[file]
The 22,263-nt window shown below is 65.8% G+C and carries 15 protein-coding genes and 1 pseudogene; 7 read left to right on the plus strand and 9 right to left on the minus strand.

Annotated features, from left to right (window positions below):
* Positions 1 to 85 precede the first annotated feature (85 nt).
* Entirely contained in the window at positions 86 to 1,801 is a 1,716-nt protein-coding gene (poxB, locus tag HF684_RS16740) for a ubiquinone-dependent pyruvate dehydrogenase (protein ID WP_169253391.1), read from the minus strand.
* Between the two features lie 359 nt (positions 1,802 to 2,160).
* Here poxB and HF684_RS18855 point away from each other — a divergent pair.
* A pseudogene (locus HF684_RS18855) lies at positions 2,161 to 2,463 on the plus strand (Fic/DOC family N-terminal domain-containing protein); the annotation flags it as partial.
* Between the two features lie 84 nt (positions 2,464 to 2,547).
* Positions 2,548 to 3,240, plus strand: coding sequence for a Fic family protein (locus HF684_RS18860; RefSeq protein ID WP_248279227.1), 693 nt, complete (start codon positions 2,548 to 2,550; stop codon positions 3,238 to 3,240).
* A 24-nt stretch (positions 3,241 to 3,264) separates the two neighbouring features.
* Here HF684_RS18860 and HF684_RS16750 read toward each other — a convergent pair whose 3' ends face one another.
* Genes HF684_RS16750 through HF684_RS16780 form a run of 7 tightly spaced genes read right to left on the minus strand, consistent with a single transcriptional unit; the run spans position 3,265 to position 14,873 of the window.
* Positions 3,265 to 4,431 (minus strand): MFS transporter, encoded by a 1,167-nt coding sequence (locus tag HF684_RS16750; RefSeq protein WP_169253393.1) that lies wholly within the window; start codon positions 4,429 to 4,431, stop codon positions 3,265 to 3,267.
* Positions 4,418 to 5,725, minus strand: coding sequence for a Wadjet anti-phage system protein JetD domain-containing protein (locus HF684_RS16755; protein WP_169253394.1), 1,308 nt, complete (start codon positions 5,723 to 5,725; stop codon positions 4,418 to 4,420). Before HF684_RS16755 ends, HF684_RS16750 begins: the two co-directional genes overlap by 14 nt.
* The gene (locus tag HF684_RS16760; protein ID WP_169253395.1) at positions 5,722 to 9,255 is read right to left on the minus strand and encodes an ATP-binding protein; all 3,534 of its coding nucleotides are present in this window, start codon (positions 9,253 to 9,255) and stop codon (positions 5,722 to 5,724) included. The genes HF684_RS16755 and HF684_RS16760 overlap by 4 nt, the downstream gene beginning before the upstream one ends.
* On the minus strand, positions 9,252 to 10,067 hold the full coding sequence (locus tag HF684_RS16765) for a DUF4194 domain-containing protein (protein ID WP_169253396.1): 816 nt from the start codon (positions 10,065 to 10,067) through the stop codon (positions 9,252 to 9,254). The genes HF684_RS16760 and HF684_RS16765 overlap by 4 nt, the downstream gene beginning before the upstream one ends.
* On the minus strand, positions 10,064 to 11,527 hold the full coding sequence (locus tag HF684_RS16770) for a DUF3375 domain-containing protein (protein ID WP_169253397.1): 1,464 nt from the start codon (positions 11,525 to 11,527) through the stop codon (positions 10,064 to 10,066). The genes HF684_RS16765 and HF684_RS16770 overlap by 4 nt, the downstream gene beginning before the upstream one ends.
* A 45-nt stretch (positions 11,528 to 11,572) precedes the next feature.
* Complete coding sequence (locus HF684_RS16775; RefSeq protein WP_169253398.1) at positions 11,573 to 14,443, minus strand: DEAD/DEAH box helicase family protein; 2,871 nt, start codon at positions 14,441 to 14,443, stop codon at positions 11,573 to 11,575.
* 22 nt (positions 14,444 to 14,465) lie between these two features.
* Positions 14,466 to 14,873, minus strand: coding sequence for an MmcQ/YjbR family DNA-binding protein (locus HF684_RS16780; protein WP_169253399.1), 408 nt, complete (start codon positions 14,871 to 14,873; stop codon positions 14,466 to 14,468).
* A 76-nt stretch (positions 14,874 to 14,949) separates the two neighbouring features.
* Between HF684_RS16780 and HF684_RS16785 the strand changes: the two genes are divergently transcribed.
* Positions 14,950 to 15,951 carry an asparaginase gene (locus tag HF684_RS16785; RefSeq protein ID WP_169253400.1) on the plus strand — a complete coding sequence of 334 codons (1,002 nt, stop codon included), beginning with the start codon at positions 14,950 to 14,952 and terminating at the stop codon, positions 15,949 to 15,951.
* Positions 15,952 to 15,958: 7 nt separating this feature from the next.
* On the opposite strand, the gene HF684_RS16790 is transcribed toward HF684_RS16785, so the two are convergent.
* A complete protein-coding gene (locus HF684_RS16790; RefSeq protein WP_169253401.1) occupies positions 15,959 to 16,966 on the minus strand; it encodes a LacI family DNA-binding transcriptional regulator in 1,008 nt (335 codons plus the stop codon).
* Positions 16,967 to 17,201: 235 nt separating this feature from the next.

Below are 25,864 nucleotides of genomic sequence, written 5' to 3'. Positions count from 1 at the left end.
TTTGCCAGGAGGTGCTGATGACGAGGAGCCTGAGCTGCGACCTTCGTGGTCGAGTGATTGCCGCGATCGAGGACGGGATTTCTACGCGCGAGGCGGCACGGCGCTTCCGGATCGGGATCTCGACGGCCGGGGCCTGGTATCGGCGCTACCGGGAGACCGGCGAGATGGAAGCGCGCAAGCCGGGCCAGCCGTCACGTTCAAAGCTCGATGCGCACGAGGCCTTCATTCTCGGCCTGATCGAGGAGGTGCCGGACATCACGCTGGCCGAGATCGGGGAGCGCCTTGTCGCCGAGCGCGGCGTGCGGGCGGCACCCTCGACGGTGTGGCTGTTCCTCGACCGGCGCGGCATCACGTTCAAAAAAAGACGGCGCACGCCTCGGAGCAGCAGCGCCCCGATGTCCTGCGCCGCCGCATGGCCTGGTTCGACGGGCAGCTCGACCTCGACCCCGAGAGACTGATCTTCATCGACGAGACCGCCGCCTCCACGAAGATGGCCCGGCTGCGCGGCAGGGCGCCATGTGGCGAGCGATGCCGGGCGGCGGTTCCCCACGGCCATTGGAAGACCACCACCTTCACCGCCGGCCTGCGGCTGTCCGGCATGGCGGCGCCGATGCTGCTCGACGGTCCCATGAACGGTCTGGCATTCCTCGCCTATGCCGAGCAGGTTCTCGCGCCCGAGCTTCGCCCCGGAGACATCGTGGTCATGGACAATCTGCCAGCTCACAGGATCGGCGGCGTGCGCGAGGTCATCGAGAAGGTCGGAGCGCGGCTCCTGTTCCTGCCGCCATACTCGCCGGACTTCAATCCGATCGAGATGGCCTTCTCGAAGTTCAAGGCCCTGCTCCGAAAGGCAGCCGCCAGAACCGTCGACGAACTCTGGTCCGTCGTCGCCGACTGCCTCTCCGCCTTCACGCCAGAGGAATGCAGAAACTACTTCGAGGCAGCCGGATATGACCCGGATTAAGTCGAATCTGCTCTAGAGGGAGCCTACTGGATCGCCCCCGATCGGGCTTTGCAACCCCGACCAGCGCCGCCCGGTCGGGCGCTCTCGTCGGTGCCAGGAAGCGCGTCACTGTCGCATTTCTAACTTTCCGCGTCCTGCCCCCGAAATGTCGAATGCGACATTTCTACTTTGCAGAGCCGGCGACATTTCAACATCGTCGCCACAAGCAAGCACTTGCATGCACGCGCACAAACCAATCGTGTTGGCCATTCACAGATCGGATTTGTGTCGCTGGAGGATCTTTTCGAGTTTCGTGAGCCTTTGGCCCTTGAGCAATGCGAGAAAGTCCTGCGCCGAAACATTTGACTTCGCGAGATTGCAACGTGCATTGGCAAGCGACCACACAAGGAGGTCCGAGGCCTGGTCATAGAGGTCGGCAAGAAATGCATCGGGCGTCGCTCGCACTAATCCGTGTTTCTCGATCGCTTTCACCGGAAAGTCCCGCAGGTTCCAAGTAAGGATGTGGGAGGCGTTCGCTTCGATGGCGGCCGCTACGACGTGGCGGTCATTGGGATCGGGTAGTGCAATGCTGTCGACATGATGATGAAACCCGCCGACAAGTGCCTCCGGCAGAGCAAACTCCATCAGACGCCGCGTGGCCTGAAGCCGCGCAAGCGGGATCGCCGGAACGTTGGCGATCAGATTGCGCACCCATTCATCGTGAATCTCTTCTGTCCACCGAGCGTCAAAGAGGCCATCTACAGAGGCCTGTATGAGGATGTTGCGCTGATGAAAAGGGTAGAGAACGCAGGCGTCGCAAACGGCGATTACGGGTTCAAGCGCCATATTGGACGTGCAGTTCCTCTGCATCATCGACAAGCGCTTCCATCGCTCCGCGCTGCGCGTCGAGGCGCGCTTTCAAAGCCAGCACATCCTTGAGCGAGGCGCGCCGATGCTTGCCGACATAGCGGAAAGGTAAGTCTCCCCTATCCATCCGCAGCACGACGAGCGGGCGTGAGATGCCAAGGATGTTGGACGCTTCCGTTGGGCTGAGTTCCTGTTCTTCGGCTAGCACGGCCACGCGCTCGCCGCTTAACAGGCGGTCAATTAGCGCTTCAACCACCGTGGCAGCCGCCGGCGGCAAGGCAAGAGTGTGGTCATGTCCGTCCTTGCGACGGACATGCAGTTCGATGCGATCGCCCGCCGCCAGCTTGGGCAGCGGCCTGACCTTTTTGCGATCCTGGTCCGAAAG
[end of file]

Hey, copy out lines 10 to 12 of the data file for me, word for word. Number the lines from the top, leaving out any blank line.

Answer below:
* A 24-nt stretch (positions 3,241 to 3,264) separates the two neighbouring features.
* Here HF684_RS18860 and HF684_RS16750 read toward each other — a convergent pair whose 3' ends face one another.
* Genes HF684_RS16750 through HF684_RS16780 form a run of 7 tightly spaced genes read right to left on the minus strand, consistent with a single transcriptional unit; the run spans position 3,265 to position 14,873 of the window.